The guide is structured in the form of a checklist, to facilitate the practice of evaluation. As you can see, all points are formulated as questions, where the affirmative answer implies that there is not a problem of usability, and a negative answer indicates that there is a problem” (Hassan Montero and Martín Fernandez, 2003). While the checklist by itself is sufficiently extensive and specific to assess the existence or not of problems of usability, more accurate results are obtained by converting the binary categories proposed by Hassan Montero and Martín Fernández (2003) into a Likert 5-points scale [10]. Using this guide as pattern allows studying the usability in the widest sense, covering accessibility, without treating them as separate issues, but as interdependent issues.

The sample was represented by the following values (Table 1), 12 small and medium-sized enterprises belonging to different economy sectors in Spain. A company belonging to the chosen sample would have an average of 13 years and 8 months of activity and would be formed by 58 employees. The names of companies and their websites have been hidden for reasons of confidentiality of data.

Table 1



Opening Year































































Given the changing nature of the object of study, all the analyses were carried out during December 2009
to avoid bias and ensure that all websites had the same context.

5. Results

Following the Guide for the heuristic evaluation of websites, proposed by Hassan Montero and Martín Fernández (2003), the results will be presented in blocks, so that the structure of the work is easier to understand.

General structure of the websites analysed:

This section discusses the website’s purpose, structure and orientation to the user. First of all, the study noted the objectives of the website, for which a hierarchy was established, ranging from the simple online information, without any possibility of contact with the company, to sales and real interactivity. All the SMEs in the sample are in a very initial step in their approach to the online user. All their websites can be considered as a sales catalogue moved from the offline to the online environment, i.e. they inform about their products and services, and provide one form of contact (or in the best of cases, two, telephone and mail) with the company without segmenting audiences nor allowing interactivity. It is outstanding that none of the companies sampled offered an online sales service.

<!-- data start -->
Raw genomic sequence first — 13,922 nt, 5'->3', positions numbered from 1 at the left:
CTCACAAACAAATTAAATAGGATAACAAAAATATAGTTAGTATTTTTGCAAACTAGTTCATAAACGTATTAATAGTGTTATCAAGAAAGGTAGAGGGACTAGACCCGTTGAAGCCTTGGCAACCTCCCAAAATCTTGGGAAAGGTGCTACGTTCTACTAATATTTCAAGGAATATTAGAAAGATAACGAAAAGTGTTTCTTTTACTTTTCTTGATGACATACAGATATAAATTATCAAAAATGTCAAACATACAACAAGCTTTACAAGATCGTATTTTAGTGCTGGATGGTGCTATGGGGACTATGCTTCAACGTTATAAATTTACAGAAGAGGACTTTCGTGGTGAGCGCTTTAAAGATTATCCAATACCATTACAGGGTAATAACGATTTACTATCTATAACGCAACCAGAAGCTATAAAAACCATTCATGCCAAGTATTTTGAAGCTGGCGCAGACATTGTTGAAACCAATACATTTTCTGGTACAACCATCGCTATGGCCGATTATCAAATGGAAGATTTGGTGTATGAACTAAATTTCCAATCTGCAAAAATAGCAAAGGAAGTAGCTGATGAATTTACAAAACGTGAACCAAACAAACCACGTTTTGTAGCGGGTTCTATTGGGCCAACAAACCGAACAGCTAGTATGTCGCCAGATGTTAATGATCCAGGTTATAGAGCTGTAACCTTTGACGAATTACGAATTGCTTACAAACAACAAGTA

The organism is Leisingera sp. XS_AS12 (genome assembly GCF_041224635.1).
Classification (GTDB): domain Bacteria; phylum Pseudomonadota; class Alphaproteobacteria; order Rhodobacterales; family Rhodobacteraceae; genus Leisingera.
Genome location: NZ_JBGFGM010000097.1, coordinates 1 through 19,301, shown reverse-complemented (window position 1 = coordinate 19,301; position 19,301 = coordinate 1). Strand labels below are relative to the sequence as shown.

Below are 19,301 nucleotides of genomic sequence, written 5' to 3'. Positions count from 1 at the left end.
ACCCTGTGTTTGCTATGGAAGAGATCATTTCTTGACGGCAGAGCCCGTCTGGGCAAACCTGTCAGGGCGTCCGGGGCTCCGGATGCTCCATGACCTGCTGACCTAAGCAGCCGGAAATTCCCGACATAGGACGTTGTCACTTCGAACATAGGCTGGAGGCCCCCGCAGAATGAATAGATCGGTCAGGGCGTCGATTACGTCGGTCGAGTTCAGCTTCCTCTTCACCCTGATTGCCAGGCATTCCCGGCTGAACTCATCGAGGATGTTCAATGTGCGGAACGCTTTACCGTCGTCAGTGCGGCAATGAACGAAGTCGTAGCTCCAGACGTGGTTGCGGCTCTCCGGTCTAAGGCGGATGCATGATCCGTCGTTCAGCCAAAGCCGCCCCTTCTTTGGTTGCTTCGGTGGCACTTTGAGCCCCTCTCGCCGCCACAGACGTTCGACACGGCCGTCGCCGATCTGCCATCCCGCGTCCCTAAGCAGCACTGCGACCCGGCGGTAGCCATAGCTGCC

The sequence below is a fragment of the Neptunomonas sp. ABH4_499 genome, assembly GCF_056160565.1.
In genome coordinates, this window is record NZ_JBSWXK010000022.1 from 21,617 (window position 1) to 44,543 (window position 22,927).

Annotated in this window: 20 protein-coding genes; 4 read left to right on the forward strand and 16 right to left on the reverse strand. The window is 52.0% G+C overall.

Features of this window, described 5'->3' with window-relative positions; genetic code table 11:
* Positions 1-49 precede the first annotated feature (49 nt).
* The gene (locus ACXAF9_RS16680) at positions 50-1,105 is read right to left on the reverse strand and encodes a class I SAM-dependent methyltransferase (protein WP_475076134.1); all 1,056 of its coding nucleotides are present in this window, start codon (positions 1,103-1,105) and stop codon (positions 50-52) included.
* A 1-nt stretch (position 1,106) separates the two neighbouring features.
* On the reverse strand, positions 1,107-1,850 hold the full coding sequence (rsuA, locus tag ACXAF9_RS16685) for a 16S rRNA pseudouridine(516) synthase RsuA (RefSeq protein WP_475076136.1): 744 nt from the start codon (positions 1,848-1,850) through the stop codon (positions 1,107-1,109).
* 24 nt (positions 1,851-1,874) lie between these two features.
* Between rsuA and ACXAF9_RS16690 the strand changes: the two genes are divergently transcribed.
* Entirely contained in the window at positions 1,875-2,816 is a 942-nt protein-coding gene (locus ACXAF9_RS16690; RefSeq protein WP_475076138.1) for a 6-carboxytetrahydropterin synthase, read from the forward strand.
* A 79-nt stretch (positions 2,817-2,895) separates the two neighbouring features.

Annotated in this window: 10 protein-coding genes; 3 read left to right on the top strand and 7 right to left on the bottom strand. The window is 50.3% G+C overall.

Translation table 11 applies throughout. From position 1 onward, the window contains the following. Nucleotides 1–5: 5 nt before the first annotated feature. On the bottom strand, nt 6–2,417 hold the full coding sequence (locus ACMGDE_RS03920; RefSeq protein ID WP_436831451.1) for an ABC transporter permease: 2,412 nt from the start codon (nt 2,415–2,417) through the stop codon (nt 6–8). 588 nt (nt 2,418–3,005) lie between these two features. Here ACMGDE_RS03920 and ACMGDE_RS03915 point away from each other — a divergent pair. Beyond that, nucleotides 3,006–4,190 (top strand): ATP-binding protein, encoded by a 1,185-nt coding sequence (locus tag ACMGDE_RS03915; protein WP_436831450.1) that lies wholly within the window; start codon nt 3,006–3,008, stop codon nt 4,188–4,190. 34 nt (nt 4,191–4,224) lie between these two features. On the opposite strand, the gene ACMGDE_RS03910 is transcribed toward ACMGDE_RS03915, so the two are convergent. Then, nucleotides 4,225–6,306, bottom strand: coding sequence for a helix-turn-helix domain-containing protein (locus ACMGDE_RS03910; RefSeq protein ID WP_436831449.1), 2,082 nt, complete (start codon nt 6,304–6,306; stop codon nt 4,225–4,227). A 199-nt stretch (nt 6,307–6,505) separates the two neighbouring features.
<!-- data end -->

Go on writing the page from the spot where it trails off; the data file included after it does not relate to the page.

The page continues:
While the size and limited resources is the most important justification for not sell online (most of these organizations would not be able to attend orders from geographically distant points), the SMEs should be aware that Internet users have developed Internet-based purchasing patterns.

The step taken by the consumer before making a purchase is usually to obtain information of the desired product from the web. As the data of the White Book on Electronic Commerce show, over 60% of Internet users (buyers or not) used the Internet in 2007 as a channel of commercial information to end up making a purchase. Therefore, we can say that SMEs are in an initial stage, but not necessarily inadequate, in its relationship with users, whom they offer their products on their websites although they have to buy them by telephone or visit to the store.

Increase in the number of people who have made purchases on the Internet, from 2004 to 2009.


Source: Authors’ creation based on data from the INE (2010)

On the other hand, it is outstanding the choice of a clear, concrete and easy to remember URL [11]. 75% of the sample of companies has a URL that fully matches the name of the company, which makes them easier to remember and helps them convey a unique brand and name in any medium in which they perform actions of communication. The cases in which the URL was not completely successful was due to the introduction of some punctuation marks or due to the fact that that they were in a non-Spanish language.

To finish this first section, the study identifies one of the main weaknesses of web websites: the updating. The analysis detected that some web pages were last updated in 2005, while most of them did not even indicate when they were last updated. The lack of frequent content and structure review in a website can denote a lack of concern from the company and, as a consequence, a lack of credibility that could harm the brand of any company. The absence of a specific department responsible for the day-to-day maintenance of online contents could be a justification for the disregard of SMEs towards their websites. These organizations typically focus almost exclusively on economic survival and the generation of short term-profits, and disregard other aspects.